People Carrying Heavy Loads
We must recognize the difference between burdens that are right for us to bear and burdens that are wrong. We should never bear the burdens of sin or doubt, but there are some burdens placed on us by God which He does not intend to lift off. God wants us to roll them back on Him— to literally “cast your burden,” which He has given you, “on the Lord….” If we set out to serve God and do His work but get out of touch with Him, the sense of responsibility we feel will be overwhelming and defeating. But if we will only roll back on God the burdens He has placed on us, He will take away that immense feeling of responsibility, replacing it with an awareness and understanding of Himself and His presence.
Many servants set out to serve God with great courage and with the right motives. But with no intimate fellowship with Jesus Christ, they are soon defeated. They do not know what to do with their burden, and it produces weariness in their lives. Others will see this and say, “What a sad end to something that had such a great beginning!”
“Cast your burden on the Lord….” You have been bearing it all, but you need to deliberately place one end on God’s shoulder. “…the government will be upon His shoulder” (Isaiah 9:6). Commit to God whatever burden He has placed on you. Don’t just cast it aside, but put it over onto Him and place yourself there with it. You will see that your burden is then lightened by the sense of companionship. But you should never try to separate yourself from your burden.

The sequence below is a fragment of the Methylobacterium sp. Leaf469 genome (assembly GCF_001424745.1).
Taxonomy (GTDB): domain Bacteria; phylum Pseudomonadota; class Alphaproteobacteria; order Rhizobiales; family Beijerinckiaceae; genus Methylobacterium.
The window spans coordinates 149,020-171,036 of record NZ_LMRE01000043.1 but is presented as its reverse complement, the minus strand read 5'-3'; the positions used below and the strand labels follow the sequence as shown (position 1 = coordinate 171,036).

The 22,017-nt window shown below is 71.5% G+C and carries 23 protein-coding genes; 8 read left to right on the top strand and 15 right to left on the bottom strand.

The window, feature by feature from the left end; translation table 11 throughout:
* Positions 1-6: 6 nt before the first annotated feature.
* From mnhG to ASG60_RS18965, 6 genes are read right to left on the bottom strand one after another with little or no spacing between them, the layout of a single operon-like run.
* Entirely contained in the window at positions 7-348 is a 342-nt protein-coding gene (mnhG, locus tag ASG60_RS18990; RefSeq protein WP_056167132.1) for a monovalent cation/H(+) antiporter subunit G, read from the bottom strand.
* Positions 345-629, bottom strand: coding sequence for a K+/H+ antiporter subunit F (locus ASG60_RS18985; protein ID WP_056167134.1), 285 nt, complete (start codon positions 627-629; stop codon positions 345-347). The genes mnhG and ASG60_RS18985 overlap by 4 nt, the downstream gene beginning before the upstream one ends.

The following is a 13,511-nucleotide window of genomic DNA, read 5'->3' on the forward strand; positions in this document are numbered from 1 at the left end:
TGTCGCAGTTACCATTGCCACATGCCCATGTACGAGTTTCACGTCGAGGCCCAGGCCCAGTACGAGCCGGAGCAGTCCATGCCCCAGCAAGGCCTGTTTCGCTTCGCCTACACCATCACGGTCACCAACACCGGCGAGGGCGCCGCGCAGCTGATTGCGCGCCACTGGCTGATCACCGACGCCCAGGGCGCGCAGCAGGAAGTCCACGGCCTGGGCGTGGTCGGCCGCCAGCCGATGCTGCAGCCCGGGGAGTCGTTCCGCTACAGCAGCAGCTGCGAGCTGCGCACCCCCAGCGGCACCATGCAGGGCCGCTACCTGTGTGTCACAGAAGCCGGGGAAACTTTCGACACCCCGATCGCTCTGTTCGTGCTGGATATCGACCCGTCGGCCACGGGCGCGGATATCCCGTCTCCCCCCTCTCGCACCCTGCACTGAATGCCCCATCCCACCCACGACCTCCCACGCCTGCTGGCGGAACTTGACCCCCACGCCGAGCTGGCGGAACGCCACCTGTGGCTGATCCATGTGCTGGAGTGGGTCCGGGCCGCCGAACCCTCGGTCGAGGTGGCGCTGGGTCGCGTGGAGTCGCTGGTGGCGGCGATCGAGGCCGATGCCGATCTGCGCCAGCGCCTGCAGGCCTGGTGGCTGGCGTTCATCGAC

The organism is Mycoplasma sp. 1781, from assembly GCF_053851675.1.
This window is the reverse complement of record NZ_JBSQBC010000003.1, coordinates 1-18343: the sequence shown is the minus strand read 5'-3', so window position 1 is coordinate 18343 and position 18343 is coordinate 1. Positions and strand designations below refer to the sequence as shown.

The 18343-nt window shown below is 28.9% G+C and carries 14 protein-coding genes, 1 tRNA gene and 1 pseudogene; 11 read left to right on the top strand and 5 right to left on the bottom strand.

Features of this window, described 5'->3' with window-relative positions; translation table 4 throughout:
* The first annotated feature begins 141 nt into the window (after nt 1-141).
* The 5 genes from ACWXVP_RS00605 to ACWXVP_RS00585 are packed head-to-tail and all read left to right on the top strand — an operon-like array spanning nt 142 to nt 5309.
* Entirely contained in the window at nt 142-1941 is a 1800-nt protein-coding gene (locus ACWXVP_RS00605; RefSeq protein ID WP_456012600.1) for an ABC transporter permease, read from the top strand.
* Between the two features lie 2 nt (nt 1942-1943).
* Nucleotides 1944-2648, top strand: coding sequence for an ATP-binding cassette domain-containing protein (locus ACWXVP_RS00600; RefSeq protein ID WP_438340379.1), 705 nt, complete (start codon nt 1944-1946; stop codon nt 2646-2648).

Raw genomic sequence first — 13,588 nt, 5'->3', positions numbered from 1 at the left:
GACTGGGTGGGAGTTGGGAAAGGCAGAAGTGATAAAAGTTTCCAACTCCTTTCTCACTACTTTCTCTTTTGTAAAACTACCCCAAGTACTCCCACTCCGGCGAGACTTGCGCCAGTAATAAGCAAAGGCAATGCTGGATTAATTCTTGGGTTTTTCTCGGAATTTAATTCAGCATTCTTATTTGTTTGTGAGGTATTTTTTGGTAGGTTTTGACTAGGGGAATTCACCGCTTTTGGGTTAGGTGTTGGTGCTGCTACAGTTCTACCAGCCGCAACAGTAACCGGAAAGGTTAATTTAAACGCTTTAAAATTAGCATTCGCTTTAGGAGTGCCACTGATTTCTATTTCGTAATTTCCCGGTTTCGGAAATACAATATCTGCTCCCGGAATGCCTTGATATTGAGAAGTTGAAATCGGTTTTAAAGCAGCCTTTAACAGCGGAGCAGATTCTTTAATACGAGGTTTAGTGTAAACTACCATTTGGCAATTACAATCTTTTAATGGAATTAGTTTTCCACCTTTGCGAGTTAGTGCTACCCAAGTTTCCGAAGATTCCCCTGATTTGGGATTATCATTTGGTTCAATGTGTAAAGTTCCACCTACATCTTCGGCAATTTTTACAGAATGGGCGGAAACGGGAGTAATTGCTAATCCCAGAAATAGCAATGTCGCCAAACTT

|APRIL 13, 2015
What Does Real Love Look Like?
“And the King will answer them, ‘Truly, I say to you, as you did it to one of the least of these my brothers, you did it to me.’” Matthew 25:40 (ESV)
She’s a name-dropper.
The kind of woman who always needs the world to know what famous person tweeted at her, liked her post or followed her on Instagram. She’s always at the important meetings, the ones where the people in charge see her. And she schedules lunches and coffee dates with people who can take her career further.
We all know this woman. She’s our neighbor. Our co-worker. Our ministry leader. She’s everywhere.
And maybe, at times, there’s a little bit of this woman in each of us.
The world tells us in order to go higher we must surround ourselves with people who will take us higher. Our mommas taught us at a young age we will become like those we keep close. And in high school we grouped together with people who were like-minded.
While I understand the importance of keeping company with the right kind of people, I see Jesus taking a different approach at times as I study His life in the Bible.
It’s true Jesus had good friends like His disciples, Mary, Martha and Lazarus. But as I look closely at the steps of Jesus, I see He invested a lot of His time into the “least of these:” the poor, the hungry, the broken, the weak and the people who had absolutely nothing to offer Him.
Jesus always had a genuine concern and focus on people in need.
If we are always surrounding ourselves with the “best of these,” how will we ever truly learn to love the least of these?
It’s an honest question to reflect on as we go about our days, make our schedules and choose where to invest our energy. But I don’t really know if in Jesus’ eyes this concept of serving the least of these is optional.
Do I always get this right? Goodness no.